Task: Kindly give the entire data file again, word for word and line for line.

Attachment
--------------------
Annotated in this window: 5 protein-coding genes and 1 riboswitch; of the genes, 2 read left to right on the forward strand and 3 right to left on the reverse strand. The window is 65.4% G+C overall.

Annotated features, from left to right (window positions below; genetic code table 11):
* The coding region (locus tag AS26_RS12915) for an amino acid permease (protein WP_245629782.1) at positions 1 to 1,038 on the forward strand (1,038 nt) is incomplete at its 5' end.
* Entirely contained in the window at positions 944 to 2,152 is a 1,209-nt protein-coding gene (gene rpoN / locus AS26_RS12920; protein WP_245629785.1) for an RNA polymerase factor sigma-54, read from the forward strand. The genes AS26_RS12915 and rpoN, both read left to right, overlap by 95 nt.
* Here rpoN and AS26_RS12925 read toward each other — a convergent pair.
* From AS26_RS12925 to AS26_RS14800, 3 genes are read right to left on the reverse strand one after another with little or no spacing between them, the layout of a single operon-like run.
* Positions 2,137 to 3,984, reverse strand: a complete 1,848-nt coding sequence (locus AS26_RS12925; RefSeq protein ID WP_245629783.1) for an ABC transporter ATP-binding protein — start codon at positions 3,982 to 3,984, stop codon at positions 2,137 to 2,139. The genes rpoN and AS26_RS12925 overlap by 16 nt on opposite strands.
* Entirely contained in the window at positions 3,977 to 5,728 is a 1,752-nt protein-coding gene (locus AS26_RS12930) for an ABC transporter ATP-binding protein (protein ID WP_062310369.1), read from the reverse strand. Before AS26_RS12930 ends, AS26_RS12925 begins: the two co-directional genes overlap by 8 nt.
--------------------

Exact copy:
Annotated in this window: 5 protein-coding genes and 1 riboswitch; of the genes, 2 read left to right on the forward strand and 3 right to left on the reverse strand. The window is 65.4% G+C overall.

Annotated features, from left to right (window positions below; genetic code table 11):
* The coding region (locus tag AS26_RS12915) for an amino acid permease (protein WP_245629782.1) at positions 1 to 1,038 on the forward strand (1,038 nt) is incomplete at its 5' end.
* Entirely contained in the window at positions 944 to 2,152 is a 1,209-nt protein-coding gene (gene rpoN / locus AS26_RS12920; protein WP_245629785.1) for an RNA polymerase factor sigma-54, read from the forward strand. The genes AS26_RS12915 and rpoN, both read left to right, overlap by 95 nt.
* Here rpoN and AS26_RS12925 read toward each other — a convergent pair.
* From AS26_RS12925 to AS26_RS14800, 3 genes are read right to left on the reverse strand one after another with little or no spacing between them, the layout of a single operon-like run.
* Positions 2,137 to 3,984, reverse strand: a complete 1,848-nt coding sequence (locus AS26_RS12925; RefSeq protein ID WP_245629783.1) for an ABC transporter ATP-binding protein — start codon at positions 3,982 to 3,984, stop codon at positions 2,137 to 2,139. The genes rpoN and AS26_RS12925 overlap by 16 nt on opposite strands.
* Entirely contained in the window at positions 3,977 to 5,728 is a 1,752-nt protein-coding gene (locus AS26_RS12930) for an ABC transporter ATP-binding protein (protein ID WP_062310369.1), read from the reverse strand. Before AS26_RS12930 ends, AS26_RS12925 begins: the two co-directional genes overlap by 8 nt.